So to recap, I’m running version 5.6 of the NetApp SDK software, but am reading version 5.4 of the NetApp SDK documentation.

Now that we’ve got that out of the way, extract both of the ZIP files to a location of your choosing.

Documentation

Just a quick FYI, you’ll need to use Internet Explorer or Edge when opening the  “SDK_help.htm” file because it won’t work with Chrome.

Also, while the “Type” column tells you which entries are mandatory (e.g ‘string’) or optional (e.g ‘integer option’), this information can actually be misleading. I say this because if you’ve got a choice between two or more mandatory fields which achieve the same outcome, both fields will be marked as optional.

For example, the below screenshot is from the aggr-create  entry. It tells us that either disk-count  or disks  must be specified, yet they’re both marked as optional.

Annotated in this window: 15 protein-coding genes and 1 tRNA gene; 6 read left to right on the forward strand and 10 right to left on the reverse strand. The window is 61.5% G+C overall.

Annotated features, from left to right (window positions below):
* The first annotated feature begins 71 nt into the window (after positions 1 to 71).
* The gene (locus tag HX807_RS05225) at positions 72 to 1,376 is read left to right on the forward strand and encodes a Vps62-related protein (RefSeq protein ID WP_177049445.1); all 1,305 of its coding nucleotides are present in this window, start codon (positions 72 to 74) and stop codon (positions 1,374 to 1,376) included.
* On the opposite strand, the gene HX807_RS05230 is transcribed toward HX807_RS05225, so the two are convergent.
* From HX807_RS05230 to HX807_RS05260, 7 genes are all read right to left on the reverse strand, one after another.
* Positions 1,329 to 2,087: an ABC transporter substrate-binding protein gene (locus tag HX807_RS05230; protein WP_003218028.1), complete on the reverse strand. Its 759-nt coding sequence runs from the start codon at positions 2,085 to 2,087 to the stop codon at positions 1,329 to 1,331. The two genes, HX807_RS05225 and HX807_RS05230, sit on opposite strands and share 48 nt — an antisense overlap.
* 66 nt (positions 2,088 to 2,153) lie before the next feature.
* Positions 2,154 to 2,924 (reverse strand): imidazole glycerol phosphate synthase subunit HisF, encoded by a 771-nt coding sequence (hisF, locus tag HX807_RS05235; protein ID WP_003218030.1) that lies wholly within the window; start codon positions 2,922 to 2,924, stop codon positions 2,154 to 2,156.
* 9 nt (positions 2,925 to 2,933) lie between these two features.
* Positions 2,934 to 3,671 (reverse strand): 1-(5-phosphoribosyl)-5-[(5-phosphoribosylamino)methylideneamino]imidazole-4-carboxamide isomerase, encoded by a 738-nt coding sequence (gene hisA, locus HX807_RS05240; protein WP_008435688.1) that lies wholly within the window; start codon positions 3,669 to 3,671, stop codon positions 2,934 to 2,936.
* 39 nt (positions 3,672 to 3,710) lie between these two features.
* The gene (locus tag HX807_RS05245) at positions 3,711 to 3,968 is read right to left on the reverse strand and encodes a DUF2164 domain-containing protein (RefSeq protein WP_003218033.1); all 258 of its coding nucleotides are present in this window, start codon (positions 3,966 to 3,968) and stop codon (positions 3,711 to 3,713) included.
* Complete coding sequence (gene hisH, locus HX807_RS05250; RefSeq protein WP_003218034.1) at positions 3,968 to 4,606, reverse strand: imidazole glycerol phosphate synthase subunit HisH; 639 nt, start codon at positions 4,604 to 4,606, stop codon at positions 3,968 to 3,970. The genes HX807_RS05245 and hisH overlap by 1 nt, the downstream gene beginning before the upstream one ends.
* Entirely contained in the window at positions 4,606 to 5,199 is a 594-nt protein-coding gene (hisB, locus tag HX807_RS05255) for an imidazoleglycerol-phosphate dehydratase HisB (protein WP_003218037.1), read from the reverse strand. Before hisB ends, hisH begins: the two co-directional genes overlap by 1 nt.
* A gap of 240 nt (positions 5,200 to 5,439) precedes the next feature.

The reason why NetApp would have done this is to avoid having users think they need to specify both, which would be the case if they were marked as mandatory. So while it might be a little confusing at first, it is definitely the right way to do it.

Cluster-Mode & Vserver APIs

As you’ll see when you browse the documentation, as well as ZExplore (which will be discussed next), there’s two types of API. “Clustered” and “Vserver”.

The “Clustered” API is used to issue commands which are related to the cluster as a whole, such as aggr . The “Vserver” API on the other hand is for commands which relate to SVMs, such as volume .

Note: It is important to remember that if you’re using the “Vserver” API you need to connect to an SVM LIF. You will also need to use an account that has the required ONTAPI permissions.